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Studio Visit with Dimitri Pavlotsky

A few months ago, I visited the studio of artist Dimitri Pavlotsky at his home in Chicago's Logan Square neighbourhood. I met Dimitri online when we both took part in Paul Klein's Klein Artist Works program last fall, and we then got to know each other IRL (in real life, as they say nowadays to contrast with the spectral 'meetings' that occur via the internet).



After I arrived at his house, we sat in his kitchen for a while, drinking tea, and talking about Dimitri's journey in life from an upbringing in Russia to his present life in the United States. The walls are covered with his work--paintings from different times of the last ten years or so, but all having in common a thick impasto style and an image that at least begins in something representational, usually the human figure. The impasto is so thick that Dimitri says it can take months before a painting is finished, as each layer of oil paint, juicy and oozing like cake icing, or a slithering mass of maggots, perhaps, gradually forms the first layer of dried skin and permits a further assault on the canvas. His studio space, in a hot attic room drenched with light from a skylight, shows the evidence of this process, the floor smeared with paint droppings, pools of linseed and white spirits still fresh here and there.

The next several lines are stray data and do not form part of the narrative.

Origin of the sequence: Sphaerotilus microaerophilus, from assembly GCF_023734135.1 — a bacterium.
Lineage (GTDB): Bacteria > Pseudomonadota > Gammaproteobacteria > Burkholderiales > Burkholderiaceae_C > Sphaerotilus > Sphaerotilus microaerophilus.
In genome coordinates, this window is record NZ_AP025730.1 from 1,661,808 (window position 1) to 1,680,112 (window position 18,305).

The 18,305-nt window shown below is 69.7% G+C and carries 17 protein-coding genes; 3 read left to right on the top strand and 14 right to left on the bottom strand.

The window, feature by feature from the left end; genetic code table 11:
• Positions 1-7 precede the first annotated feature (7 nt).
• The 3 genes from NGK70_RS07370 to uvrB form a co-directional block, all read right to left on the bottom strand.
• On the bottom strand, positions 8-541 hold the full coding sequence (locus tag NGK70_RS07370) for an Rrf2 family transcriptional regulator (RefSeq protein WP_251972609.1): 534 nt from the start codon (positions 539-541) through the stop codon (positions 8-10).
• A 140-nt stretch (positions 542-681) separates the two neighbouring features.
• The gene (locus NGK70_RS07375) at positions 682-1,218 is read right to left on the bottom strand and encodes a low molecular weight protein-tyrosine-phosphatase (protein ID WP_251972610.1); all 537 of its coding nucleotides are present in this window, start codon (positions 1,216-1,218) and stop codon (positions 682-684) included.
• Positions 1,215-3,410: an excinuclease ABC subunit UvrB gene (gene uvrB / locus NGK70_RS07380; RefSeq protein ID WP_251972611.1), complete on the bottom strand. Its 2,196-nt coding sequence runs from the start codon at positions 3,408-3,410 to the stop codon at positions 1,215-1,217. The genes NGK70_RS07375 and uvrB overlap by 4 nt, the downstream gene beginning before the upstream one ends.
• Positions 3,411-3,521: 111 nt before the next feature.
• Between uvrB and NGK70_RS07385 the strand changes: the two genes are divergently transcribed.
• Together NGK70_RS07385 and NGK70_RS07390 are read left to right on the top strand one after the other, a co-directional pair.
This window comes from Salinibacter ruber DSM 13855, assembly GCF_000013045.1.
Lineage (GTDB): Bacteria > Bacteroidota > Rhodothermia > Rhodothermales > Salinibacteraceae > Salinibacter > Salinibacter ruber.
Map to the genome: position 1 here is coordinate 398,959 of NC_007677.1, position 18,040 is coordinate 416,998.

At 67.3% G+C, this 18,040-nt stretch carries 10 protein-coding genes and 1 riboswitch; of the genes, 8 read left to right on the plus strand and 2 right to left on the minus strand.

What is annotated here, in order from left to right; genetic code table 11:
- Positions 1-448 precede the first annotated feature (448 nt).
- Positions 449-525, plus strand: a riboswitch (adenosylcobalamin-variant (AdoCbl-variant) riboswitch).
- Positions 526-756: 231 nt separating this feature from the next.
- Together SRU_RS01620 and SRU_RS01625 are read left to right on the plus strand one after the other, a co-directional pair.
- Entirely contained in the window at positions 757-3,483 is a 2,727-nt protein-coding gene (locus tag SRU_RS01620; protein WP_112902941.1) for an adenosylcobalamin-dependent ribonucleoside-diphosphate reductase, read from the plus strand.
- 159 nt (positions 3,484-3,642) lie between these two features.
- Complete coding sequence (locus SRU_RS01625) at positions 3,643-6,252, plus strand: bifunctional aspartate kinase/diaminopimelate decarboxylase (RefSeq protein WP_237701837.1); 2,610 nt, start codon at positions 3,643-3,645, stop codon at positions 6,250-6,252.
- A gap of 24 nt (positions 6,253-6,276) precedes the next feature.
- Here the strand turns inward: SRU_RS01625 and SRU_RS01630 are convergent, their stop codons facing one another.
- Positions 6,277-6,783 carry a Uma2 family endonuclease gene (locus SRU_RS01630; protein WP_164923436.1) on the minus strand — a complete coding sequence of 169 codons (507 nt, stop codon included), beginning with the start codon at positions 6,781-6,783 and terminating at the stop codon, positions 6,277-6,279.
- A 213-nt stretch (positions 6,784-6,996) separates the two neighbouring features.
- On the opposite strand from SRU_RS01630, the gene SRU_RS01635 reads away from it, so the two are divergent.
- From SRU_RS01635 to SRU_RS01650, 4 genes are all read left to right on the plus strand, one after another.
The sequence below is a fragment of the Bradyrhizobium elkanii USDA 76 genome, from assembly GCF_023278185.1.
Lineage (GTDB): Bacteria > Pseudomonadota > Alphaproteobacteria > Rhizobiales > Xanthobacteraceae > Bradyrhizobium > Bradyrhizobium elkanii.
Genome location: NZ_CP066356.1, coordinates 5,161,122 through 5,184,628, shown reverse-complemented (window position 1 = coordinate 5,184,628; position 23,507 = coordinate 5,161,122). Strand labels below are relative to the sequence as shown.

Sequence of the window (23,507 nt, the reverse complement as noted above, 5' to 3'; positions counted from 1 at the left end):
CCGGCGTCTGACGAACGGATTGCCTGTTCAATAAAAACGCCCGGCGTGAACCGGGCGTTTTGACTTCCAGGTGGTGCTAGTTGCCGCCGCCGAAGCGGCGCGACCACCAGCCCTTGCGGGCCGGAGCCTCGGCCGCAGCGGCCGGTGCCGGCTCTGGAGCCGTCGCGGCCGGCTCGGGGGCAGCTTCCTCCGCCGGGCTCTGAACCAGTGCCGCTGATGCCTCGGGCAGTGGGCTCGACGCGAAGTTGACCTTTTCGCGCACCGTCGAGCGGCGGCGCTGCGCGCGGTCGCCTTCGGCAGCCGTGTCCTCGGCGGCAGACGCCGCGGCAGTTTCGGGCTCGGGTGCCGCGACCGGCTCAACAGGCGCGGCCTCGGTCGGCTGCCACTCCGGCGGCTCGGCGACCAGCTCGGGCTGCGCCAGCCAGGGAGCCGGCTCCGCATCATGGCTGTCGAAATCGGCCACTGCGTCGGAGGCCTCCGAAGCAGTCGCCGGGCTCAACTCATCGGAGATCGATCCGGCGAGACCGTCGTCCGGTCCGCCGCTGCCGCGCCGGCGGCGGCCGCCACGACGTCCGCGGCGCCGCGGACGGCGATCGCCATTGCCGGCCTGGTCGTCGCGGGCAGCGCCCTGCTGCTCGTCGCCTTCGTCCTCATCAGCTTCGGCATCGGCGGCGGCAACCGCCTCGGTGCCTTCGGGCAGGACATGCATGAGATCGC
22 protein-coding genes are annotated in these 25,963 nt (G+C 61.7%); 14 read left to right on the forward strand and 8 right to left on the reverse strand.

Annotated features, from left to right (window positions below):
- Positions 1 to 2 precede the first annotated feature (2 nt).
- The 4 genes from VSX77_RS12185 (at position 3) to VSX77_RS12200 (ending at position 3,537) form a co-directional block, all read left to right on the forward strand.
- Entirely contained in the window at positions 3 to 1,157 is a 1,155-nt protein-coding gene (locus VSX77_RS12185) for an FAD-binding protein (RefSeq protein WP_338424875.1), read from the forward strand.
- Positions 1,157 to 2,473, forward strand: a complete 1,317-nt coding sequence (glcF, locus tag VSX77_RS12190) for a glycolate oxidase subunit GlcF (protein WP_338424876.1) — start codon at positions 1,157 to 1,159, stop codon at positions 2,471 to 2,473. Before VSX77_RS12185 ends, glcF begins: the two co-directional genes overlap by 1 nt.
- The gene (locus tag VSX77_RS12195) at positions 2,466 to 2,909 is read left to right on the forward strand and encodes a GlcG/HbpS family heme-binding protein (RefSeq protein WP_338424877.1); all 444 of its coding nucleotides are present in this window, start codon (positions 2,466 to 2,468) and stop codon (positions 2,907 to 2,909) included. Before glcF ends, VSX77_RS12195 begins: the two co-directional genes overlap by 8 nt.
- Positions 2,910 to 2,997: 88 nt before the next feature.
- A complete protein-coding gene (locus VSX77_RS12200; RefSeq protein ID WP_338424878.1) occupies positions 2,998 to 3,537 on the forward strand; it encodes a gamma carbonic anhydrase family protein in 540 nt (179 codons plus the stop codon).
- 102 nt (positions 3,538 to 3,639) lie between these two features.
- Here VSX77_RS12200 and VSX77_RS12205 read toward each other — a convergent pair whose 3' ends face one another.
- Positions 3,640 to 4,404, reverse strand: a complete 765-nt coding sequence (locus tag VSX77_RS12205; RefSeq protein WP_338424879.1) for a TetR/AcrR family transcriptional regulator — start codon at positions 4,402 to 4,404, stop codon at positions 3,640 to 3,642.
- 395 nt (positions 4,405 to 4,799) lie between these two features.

We discussed painting from memory, and painting from life; finding out when to stop a painting, and when you've gone too far; whether a picture should have more elements in it or fewer; how far to push the image towards abstraction; how to settle on one style, or one theme for a group of pictures; the strange demands that are made on your art when you come into contact with the commercial art world.


In contrast to most artists and teachers of art, I don't see it as my job to go into an artist's studio and tell them what I like or don't like about their work, or an individual piece. Even when asked to resopnd in this way, I try first to get at what someone was trying to achieve, and ask them what they think is working or not. It's impossible to keep one's value judgements out of it entirely, but in general I prefer to be a wall for someone to bounce a ball off, so to speak, rather than an imperialist invading the country of someone else's mind with my completely partial beliefs and responses. (It's a different case when I'm reviewing work in a show, though even then my preferred method is: if I don't like it, I don't review it.)

But I can say that I was impressed by the energy of Dimitri's paintings, the sensitivity to the paint that shines through the violent slashing gestures of the surface. Like any artist, he is engaged in his own personal struggle between what he wants to achieve when he starts a painting, and what the result sometimes ends up as. But he clearly has the skills and the tools to solve that puzzle.

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